Swimming pool owners have a certain amount of responsibility for any visitors who enter their pool area. If someone is injured on their property, they could be held liable. Each day, roughly 9 people in the United States drown and, drowning is the second leading cause of accidental injury-related death for children under the age of 14. Even though most swimming pool accidents occur when a child is left unsupervised, adults who can swim could still be at risk if the pool area is hazardous in any way. Unfortunately, swimming pool-related accidents happen too frequently for comfort, which is why you need to know what you should do if you were injured.
If someone you love was injured in a swimming pool accident, it is important to understand how the incident occurred and who may be liable.
Common Types of Swimming Pool Accidents
Most swimming pool accidents occur because the victim was unable to swim and slipped into the pool, resulting in a drowning incident. Usually, these accidents occur because a child was left unsupervised and a pool gate was either left open or did not exist. For this reason, property owners should always have a fully enclosed barrier around their pool.
There are, however, other ways swimming pool accidents occur. If the pool has a diving board, the diver may become seriously injured while jumping into the pool. Even without a diving board, a diver could sustain a head or neck injury for jumping into a pool that is not deep enough for diving.
Other swimming pool injuries might occur if the area around the pool is not properly maintained. Any slippery flooring, debris, uneven pavement, or loose objects could create potential hazards for pool goers and bystanders alike. Such dangers could lead to broken bones, muscle strains, contusions, spinal injuries, head injuries, and drowning incidents. Even if a person knows how to swim, he or she could slip on the pavement and injure their head before falling into the pool unconscious, which could easily turn into a drowning incident. In any case, swimming pool accidents can be extremely dangerous and should be handled quickly and professionally.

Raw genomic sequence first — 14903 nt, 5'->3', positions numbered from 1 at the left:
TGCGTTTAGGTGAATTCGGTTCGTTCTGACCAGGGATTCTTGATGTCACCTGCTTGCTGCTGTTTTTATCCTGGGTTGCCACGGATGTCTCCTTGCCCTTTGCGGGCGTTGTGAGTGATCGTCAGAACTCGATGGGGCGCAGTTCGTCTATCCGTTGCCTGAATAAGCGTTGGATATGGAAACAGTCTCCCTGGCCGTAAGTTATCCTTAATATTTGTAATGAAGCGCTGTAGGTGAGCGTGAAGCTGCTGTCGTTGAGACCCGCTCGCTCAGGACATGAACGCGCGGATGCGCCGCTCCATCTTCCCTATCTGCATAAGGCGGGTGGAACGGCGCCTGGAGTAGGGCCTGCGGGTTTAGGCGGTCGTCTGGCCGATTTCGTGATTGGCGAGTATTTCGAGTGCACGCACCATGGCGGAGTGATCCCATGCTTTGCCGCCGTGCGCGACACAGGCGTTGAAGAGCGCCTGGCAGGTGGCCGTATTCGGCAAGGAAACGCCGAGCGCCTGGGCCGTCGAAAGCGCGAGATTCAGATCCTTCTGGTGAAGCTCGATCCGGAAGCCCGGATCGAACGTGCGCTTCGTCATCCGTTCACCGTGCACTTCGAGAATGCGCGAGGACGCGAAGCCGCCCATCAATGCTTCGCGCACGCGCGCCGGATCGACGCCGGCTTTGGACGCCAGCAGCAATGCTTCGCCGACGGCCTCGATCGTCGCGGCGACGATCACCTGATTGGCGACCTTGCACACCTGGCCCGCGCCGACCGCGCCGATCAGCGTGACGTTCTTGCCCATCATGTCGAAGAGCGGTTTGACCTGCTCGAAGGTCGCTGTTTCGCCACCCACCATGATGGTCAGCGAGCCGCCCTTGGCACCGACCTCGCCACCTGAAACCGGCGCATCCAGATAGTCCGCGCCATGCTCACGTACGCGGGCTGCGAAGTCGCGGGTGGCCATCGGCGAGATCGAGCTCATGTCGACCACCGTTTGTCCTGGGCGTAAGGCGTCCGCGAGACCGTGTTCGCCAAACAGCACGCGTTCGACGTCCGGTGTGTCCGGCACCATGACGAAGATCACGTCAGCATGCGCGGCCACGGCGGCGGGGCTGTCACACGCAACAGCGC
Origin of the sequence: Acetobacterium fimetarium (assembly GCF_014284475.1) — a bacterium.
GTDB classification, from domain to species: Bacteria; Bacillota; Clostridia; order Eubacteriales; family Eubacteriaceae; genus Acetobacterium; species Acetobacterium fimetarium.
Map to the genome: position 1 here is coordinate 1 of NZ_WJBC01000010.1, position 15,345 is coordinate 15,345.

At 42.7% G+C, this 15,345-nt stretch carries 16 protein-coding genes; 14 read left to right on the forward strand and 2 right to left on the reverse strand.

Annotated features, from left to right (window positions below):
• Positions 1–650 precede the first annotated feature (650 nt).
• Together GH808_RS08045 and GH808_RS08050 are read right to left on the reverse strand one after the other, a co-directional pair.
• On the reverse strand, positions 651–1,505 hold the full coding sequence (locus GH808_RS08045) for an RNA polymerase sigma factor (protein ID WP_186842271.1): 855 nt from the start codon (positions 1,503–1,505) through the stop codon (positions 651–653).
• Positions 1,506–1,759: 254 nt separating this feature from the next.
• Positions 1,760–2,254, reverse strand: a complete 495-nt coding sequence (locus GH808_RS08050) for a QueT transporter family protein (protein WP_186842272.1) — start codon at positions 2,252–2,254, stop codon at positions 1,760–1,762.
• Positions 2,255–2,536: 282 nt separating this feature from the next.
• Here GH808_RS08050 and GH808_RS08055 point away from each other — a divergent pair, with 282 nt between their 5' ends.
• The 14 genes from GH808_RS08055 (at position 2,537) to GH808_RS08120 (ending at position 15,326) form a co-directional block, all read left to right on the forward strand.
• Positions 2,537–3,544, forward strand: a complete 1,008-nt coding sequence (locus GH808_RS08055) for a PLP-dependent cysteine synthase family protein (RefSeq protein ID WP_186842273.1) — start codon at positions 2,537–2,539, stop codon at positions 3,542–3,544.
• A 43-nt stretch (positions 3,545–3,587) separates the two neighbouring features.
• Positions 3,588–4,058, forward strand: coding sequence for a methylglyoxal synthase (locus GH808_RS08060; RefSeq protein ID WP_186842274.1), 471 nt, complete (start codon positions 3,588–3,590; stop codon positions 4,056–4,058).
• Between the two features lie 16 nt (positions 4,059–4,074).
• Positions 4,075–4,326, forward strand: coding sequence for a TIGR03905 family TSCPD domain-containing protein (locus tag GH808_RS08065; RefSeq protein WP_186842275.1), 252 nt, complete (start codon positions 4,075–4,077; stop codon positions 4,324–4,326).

Understanding Premises Liability
In most swimming pool incidents, the liability rests with the property owner. When a property owner is responsible for any damage or injury that takes place on their property, the incident is categorized as a premises liability case. The property owner, whether the pool is public or private, is responsible for keeping their pool safe. Public pool owners must follow specific state and federal laws in order to maintain a safe swimming environment for all invited visitors. If a public pool owner fails to follow these regulations by using hazardous equipment or failing to properly clean and maintain the pool, they could be held liable for the resulting damage.
Private pools are far less regulated, but it is still the responsibility of any property owner to inform guests of any potential dangers. As a pool owner, your pool should always be monitored as a potential hazard. However, if the injured party is a trespasser, the property owner is usually not held responsible for the injury, unless the trespasser is a child.
Allowances have been made for child trespassers, who may wander into another’s property without intending to. In an effort to protect wandering children, property owners who have anything dangerous or hazardous on their property, including swimming pools, must take extra safety measures. In other words, all swimming pools should be completely fenced in or made inaccessible to children. This rule, called the attractive nuisance doctrine, applies to both public and private pool owners and helps minimize the risk of drowning incidents.
If a pool owner has failed to follow the attractive nuisance doctrine and a child becomes injured in their pool, even if that child trespassed, the property owner could be held responsible.
If you or someone you love was injured in a swimming pool accident, our firm wants to help. To get started on your premises liability case, contact Samster Konkel & Safran, S.C. and discuss your situation with our Milwaukee personal injury attorneys.